“The World Development Report 2006” World Bank 2005
There is substantial inequality in access to immunizations between, for example, Egypt, where almost everyone is covered (on the left), and Chad, where more than 40 percent of children are excluded (on the right). Yet the disparities can be as large within some countries as they are across all nations in the sample. In Eritrea, for instance, the richest fifth enjoys almost complete coverage,but almost half of all children in the poorest fifth are excluded.
Part II of the WDR report asks why equity matters. The section primarily focuses on the two consequences of inequality on the development of nations. These include the effects of unequal opportunities in a range of markets. The consequences of unequal opportunities can also impair the development of public institutions. The case study that the report turns to is the situation of children within the caste system in India. The report makes the case that discrimination and stereotyping are mechanisms that reproduce inequality between groups and lower the self-esteem, effort, and performance of individuals. This reduces their potential for individual growth and their ability to contribute to the economy. Figure 5 shows evidence of the detrimental effects of the caste system’s discrimination.
Children from different castes were asked to complete simple exercises, such as solving a maze, with real monetary incentives contingent on performance.The key result of the experiment is that low-caste children perform on par with high-caste children when their caste is not publicly announced by the experimenter. When the caste is made public the children perform significantly worse. If a similar inhibition of talent occurs in the real world, this implies a loss of potential output owing to social stereotyping. The final section of the World Development Report asks how public action can level the political and economic playing fields. For example, the report looks at the way that in many developing countries, state provision of services can magnify—rather than attenuate—inequalities at birth. Because differences in cognitive development start to widen from a very early age,early childhood development initiatives can be central to more equal opportunities.The report refers to an experiment in Jamaica to support this finding.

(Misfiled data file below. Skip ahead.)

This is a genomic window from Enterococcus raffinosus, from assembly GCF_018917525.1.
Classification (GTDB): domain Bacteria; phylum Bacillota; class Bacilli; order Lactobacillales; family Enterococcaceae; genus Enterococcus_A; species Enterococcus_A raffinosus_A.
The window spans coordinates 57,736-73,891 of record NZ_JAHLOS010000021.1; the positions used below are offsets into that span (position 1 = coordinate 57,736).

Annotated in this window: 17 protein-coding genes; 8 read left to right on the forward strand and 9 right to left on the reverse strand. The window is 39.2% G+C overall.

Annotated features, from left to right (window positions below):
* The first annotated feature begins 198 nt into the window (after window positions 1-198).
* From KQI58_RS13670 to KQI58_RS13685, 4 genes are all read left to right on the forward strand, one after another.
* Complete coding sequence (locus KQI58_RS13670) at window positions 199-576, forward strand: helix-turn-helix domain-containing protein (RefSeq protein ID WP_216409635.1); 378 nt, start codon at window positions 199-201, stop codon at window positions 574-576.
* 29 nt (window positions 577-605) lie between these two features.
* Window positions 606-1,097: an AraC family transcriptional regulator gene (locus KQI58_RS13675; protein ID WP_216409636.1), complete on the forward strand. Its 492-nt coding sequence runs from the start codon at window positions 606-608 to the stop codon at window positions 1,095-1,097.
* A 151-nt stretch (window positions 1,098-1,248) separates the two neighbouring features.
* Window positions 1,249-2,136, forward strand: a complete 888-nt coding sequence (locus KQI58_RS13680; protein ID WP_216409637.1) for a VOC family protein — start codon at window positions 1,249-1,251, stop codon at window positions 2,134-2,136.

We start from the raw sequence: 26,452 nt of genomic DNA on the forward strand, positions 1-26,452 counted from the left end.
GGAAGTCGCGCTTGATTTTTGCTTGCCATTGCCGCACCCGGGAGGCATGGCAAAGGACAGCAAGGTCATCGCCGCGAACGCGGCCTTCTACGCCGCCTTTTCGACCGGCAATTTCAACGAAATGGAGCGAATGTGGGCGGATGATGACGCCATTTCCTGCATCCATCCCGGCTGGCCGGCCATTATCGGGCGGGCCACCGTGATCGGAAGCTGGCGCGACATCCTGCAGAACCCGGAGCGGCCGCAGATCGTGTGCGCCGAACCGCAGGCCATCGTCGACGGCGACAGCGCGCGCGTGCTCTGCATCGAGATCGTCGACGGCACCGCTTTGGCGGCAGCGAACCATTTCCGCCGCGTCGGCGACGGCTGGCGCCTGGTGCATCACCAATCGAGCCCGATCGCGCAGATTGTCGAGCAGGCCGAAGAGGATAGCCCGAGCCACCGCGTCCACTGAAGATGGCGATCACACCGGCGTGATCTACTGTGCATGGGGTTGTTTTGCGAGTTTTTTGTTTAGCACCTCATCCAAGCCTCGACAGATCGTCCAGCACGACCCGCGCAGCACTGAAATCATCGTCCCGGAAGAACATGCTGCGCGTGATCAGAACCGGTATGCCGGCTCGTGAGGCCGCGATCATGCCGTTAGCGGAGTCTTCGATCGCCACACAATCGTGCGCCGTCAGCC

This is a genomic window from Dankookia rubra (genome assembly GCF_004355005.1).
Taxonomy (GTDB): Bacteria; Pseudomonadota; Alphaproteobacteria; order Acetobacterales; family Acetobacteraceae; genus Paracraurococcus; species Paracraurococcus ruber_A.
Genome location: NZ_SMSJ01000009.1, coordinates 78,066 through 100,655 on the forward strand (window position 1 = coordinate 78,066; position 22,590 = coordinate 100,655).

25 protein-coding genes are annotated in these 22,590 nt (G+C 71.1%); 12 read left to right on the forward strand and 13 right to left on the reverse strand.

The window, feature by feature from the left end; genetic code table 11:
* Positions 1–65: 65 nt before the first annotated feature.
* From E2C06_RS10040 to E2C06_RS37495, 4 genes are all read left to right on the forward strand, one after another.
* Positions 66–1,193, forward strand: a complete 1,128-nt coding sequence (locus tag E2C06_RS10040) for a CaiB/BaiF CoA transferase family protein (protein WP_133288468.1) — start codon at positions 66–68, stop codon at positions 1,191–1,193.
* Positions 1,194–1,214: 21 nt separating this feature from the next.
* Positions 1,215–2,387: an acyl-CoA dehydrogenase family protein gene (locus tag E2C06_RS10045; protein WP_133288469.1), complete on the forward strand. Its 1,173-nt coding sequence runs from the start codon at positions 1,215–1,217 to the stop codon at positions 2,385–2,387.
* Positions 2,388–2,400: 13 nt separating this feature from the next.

The experiment focused on undersized children (9 to 24 months) and found that they suffered from lower levels of cognitive development than those of normal height. Nutritional supplements and a program of regular exposure to mental stimulation,helped offset this disadvantage. After 24 months, children who received both better nutrition and more stimulation had virtually caught up developmentally with children who started life at a normal height. This illustrates how decisive and well-designed public action can substantially reduce the opportunity gaps between those least privileged and the societal norm. Investing in the neediest people early in their childhoods can help level the playing field.
Within countries, the Report makes the case for investing in people and expanding access to justice, land, infrastructure, and promoting fairness in markets. Internationally, the report analyses the functioning of global markets and the rules that govern them. It supports the complementary provision of aid to help poor countries and poor people build greater endowments.
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This report advocates taking equity into account when determining development priorities and supports public action that aims to expand the opportunities of those who are less capable and where policy interventions are absent.
- Jun 07 2007 / 4:57 pm